Hooper Allbright has some video footage of the excursion, though, and soon becomes obsessed with watching it over and over again, particularly the section featuring the lovely willowy 15-year-old girl, who he quickly concludes that he is in love with, and sets about organising another expedition into O-Zone to find her. He takes Fizzy with him as technical backup, Fizzy just happening to be some sort of tech-savvy super-nerd, with the usual associated raft of social interaction difficulties. Inevitably there is another confrontation and mutual grabbing of hostages, Hooper jet-rotoring off back to New York with the leggy 15-year-old and Fizzy falling into the hands of a band of "aliens", who aren't really aliens at all but various people dumped in O-Zone by the private security firms at the secret behest of the New York authorities who didn't want them in the city.

Hooper is too busy entertaining his new lady friend, so eventually Hardy decides that he'd better organise some sort of rescue expedition to go and look for Fizzy, and enlists the help of some contacts in Godseye, one of the terrifyingly deranged private vigilante groups. They head out of the city and discover that not only is there a huge expanse of America out there that's neither New York nor O-Zone, is largely indifferent to the problems of either, and is just getting on with life as it has done for decades, but also that maybe Fizzy doesn't want to be found.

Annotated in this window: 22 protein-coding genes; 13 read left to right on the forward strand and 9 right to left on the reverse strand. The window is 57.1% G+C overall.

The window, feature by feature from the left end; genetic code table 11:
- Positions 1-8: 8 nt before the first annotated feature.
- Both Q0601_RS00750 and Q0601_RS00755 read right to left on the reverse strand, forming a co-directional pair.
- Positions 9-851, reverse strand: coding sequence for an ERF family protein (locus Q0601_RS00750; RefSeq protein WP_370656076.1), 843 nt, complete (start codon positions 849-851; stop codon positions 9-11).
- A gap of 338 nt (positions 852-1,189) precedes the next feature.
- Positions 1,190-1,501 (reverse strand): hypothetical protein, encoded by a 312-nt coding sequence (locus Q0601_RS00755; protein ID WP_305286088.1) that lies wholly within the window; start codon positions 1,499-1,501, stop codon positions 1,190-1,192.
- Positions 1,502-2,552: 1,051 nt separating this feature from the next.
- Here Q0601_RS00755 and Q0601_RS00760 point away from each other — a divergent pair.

O-Zone was published in 1986 and was Theroux's first proper-sized novel since his most famous book The Mosquito Coast in 1981 (the intervening Doctor Slaughter was a long short story, or a novella at best). While the setting is very different, a lot of the central themes are the same - the dire consequences of man's losing touch with the natural world, forgetting how to make things, cut down trees, start fires, roast three-headed beavers, all that stuff, and the dehumanising and alienating effect of too much technology. The "science fiction" setting is unique in Theroux's novels, and I'm not sure it really works. Too many unanswered questions, for one thing - how long ago are these catastrophic events meant to have happened? What area was affected? What about the rest of America - places like Florida, well away from the range of the radiation leak or the west coast earthquakes? Can we have a map? Even Riddley Walker gave us a map, and that was pretty vague about a lot of detail.

Other little plot annoyances: the whole business with Hooper's abduction of Bligh (the nubile 15-year-old girl) is a bit Seven Brides For Seven Brothers in her quick acceptance of her fate and acquiescence into a relationship with Hooper. And the sub-plot about Moura's search for the anonymous "donor" who fathered Fizzy is a bit inconsequential, which makes it all the more odd that it's allowed to provide the epilogue to the story, to no particular purpose. It's also quite long (547 pages in my Penguin edition) for a book in which not a huge amount actually happens.